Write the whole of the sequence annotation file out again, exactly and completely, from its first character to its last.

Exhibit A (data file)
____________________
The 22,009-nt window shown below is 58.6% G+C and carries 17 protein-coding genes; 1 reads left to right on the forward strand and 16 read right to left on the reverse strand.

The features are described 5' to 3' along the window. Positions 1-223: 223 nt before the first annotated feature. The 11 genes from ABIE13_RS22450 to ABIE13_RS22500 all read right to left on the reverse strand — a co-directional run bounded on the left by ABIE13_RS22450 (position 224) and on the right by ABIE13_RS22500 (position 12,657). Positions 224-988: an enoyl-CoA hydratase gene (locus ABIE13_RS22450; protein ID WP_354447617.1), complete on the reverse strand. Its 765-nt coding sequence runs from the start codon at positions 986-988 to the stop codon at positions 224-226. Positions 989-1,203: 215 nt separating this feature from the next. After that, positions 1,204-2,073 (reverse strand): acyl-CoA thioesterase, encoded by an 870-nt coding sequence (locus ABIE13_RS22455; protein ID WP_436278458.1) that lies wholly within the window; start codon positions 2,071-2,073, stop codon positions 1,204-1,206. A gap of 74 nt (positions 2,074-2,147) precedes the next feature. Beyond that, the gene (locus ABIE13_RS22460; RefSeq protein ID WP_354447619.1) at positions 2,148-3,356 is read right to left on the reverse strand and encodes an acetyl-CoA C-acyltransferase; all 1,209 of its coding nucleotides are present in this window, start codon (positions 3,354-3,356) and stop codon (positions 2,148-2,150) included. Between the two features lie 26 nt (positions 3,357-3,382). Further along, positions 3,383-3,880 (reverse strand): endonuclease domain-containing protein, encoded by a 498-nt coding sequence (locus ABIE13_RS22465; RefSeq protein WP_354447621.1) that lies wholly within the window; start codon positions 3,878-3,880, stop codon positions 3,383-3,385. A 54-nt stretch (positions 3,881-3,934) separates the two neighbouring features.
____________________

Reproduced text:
The 22,009-nt window shown below is 58.6% G+C and carries 17 protein-coding genes; 1 reads left to right on the forward strand and 16 read right to left on the reverse strand.

The features are described 5' to 3' along the window. Positions 1-223: 223 nt before the first annotated feature. The 11 genes from ABIE13_RS22450 to ABIE13_RS22500 all read right to left on the reverse strand — a co-directional run bounded on the left by ABIE13_RS22450 (position 224) and on the right by ABIE13_RS22500 (position 12,657). Positions 224-988: an enoyl-CoA hydratase gene (locus ABIE13_RS22450; protein ID WP_354447617.1), complete on the reverse strand. Its 765-nt coding sequence runs from the start codon at positions 986-988 to the stop codon at positions 224-226. Positions 989-1,203: 215 nt separating this feature from the next. After that, positions 1,204-2,073 (reverse strand): acyl-CoA thioesterase, encoded by an 870-nt coding sequence (locus ABIE13_RS22455; protein ID WP_436278458.1) that lies wholly within the window; start codon positions 2,071-2,073, stop codon positions 1,204-1,206. A gap of 74 nt (positions 2,074-2,147) precedes the next feature. Beyond that, the gene (locus ABIE13_RS22460; RefSeq protein ID WP_354447619.1) at positions 2,148-3,356 is read right to left on the reverse strand and encodes an acetyl-CoA C-acyltransferase; all 1,209 of its coding nucleotides are present in this window, start codon (positions 3,354-3,356) and stop codon (positions 2,148-2,150) included. Between the two features lie 26 nt (positions 3,357-3,382). Further along, positions 3,383-3,880 (reverse strand): endonuclease domain-containing protein, encoded by a 498-nt coding sequence (locus ABIE13_RS22465; RefSeq protein WP_354447621.1) that lies wholly within the window; start codon positions 3,878-3,880, stop codon positions 3,383-3,385. A 54-nt stretch (positions 3,881-3,934) separates the two neighbouring features.